As you know by now, my article on Maintaining Enthusiasm has given me a lot to talk about. While this particular comment wasn’t directed as a question, it got me so riled I had to say something:
The concept of “luck” and timing appeals to me and gives me hope. I read a blog yesterday that said that if you were rejected, then you had to conclude that your work was unpublishable.
People who say things like this are the same people who tell you that a “market is dead” or that “a New York publisher would never buy that.” Strangely they are usually people with no publishing background and living in Bumbletwit (or someplace far from the publishing world). Or they are just incredibly bitter.
One or two rejections mean only that—that one or two people have rejected you. Every single author has been rejected, whether it’s by an editor, an agent, or even a reviewer. I think the key to figuring out whether or not your work is publishable is to keep at it. Keep writing new things, hone your craft, and work to make yourself and your work stronger. It is always possible that the work you are submitting now isn’t the one that will be published, but there are so many factors that determine what makes a work publishable that to say that it will never be published is wrong. It could be the market today, which might be different tomorrow, it could be your writing or characters, or it could just be that it’s not the book you should be writing.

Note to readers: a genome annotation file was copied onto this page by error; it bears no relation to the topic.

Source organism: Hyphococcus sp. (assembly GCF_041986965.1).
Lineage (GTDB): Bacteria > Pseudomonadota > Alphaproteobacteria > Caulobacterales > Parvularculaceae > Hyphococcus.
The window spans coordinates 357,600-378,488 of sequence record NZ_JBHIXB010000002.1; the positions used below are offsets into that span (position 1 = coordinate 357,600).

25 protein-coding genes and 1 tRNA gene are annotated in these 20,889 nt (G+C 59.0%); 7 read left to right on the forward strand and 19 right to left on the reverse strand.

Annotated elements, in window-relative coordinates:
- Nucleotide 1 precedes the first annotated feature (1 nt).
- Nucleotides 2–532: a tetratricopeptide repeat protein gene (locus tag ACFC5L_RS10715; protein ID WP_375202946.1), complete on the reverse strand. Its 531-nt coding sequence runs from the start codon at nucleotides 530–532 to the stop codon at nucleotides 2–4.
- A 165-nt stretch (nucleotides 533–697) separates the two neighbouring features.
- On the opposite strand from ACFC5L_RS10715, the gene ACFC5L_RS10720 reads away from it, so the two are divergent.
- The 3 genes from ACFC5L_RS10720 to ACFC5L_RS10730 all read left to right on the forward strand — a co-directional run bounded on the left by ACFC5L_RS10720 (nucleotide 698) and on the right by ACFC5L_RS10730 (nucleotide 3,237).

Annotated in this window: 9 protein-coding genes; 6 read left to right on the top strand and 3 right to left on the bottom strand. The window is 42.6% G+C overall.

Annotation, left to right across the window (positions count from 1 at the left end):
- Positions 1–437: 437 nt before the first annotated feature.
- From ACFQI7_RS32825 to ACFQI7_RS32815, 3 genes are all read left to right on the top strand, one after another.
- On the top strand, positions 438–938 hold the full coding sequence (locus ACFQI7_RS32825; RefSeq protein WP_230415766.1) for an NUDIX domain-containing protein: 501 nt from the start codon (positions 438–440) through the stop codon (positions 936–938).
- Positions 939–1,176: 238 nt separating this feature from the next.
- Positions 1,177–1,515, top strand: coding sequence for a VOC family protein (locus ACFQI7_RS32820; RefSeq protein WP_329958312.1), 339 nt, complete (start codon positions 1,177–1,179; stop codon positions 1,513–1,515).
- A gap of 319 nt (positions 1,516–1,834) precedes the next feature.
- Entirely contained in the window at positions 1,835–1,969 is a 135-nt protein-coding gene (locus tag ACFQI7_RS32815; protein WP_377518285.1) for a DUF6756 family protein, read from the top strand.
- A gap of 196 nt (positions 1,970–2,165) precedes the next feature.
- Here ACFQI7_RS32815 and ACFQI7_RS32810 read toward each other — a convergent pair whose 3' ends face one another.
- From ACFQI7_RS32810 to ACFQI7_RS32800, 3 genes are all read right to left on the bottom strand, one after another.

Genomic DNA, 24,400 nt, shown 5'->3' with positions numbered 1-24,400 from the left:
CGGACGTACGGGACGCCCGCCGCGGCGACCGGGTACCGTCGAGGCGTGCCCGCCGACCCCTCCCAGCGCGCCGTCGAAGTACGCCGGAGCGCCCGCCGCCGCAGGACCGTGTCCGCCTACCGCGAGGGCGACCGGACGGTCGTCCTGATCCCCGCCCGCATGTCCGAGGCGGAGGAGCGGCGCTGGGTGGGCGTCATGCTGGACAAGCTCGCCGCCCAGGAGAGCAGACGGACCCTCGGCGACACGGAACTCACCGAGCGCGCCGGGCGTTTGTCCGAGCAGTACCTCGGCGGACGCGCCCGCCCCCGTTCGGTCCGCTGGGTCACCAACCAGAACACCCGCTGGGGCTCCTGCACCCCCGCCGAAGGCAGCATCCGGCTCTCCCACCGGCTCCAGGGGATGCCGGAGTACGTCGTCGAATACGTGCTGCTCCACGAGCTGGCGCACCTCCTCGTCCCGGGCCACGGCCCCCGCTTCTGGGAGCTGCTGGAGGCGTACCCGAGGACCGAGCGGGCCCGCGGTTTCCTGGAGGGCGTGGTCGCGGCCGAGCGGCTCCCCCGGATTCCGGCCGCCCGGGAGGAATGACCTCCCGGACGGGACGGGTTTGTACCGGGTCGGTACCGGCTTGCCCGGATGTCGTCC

I encourage you all to keep submitting your work to agents and editors, to continue to learn about the business, and to get to work on your next project. What might be deemed unpublishable today could be called brilliant tomorrow.